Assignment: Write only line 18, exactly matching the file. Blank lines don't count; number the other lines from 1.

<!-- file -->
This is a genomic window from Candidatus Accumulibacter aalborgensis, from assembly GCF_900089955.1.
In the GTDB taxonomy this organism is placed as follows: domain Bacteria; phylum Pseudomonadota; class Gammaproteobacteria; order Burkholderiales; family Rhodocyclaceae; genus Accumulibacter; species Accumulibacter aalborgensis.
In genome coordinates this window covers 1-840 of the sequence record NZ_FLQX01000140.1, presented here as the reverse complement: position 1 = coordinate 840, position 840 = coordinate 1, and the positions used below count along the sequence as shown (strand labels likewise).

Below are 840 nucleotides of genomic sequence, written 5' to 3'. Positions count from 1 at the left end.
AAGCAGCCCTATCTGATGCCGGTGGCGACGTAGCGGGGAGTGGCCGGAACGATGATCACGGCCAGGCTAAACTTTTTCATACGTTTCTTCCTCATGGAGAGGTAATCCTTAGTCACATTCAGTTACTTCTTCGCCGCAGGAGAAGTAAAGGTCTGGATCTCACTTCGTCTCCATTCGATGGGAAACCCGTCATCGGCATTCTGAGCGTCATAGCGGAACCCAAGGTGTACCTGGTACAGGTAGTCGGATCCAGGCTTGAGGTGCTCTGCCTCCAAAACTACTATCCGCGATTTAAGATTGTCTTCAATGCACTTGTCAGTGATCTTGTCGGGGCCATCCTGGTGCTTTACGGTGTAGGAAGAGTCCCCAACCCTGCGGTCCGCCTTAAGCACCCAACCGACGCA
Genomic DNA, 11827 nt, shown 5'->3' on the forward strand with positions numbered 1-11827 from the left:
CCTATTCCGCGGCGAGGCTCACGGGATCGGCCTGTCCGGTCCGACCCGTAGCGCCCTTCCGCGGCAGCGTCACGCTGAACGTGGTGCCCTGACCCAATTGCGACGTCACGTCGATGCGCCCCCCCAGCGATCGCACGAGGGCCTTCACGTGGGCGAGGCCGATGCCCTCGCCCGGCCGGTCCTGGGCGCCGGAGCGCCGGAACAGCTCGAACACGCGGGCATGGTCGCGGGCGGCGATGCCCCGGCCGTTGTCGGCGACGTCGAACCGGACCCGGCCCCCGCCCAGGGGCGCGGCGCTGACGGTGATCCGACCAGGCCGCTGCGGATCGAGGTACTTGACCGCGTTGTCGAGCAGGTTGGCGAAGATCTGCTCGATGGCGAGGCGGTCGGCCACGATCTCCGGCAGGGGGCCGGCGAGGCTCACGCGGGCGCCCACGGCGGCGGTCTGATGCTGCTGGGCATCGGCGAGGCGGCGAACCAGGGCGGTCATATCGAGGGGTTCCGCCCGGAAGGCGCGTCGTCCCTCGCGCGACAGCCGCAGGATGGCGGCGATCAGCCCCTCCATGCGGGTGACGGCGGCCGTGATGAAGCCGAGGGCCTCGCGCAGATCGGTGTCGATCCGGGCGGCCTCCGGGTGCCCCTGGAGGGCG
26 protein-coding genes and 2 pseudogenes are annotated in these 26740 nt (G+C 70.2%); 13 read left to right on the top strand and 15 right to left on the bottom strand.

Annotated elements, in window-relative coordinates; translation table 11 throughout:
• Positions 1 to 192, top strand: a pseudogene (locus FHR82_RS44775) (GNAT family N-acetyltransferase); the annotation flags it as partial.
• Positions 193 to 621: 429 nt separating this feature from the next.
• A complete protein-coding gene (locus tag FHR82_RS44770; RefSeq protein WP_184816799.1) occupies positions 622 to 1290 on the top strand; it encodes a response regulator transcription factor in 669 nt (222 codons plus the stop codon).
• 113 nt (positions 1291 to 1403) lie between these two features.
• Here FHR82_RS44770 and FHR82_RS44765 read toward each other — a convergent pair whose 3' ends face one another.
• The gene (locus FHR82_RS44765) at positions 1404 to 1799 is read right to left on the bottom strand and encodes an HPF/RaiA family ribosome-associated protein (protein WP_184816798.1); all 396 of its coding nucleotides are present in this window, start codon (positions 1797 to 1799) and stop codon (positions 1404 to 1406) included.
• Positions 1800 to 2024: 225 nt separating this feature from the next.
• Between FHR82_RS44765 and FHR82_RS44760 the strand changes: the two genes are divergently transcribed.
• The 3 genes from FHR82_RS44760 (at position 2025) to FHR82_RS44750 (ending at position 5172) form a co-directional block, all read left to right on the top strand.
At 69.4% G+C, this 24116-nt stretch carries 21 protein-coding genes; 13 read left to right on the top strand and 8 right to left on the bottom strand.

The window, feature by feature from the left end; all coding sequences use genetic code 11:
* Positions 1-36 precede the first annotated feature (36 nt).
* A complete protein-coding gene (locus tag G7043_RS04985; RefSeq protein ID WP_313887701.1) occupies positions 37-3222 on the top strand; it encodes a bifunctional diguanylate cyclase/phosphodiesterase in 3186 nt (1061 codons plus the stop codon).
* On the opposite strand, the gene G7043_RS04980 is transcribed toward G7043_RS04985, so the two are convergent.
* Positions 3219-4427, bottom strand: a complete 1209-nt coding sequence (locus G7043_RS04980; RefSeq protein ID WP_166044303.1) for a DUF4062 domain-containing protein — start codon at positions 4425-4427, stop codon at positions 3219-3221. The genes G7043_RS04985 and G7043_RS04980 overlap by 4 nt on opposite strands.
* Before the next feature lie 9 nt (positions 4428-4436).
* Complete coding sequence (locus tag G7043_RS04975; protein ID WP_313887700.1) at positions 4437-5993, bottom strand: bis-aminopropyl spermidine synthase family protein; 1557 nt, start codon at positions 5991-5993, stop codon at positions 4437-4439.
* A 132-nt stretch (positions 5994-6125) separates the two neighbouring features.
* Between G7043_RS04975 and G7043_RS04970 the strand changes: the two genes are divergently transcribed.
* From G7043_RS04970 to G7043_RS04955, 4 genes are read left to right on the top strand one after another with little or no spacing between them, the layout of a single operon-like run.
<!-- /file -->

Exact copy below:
• The 3 genes from FHR82_RS44760 (at position 2025) to FHR82_RS44750 (ending at position 5172) form a co-directional block, all read left to right on the top strand.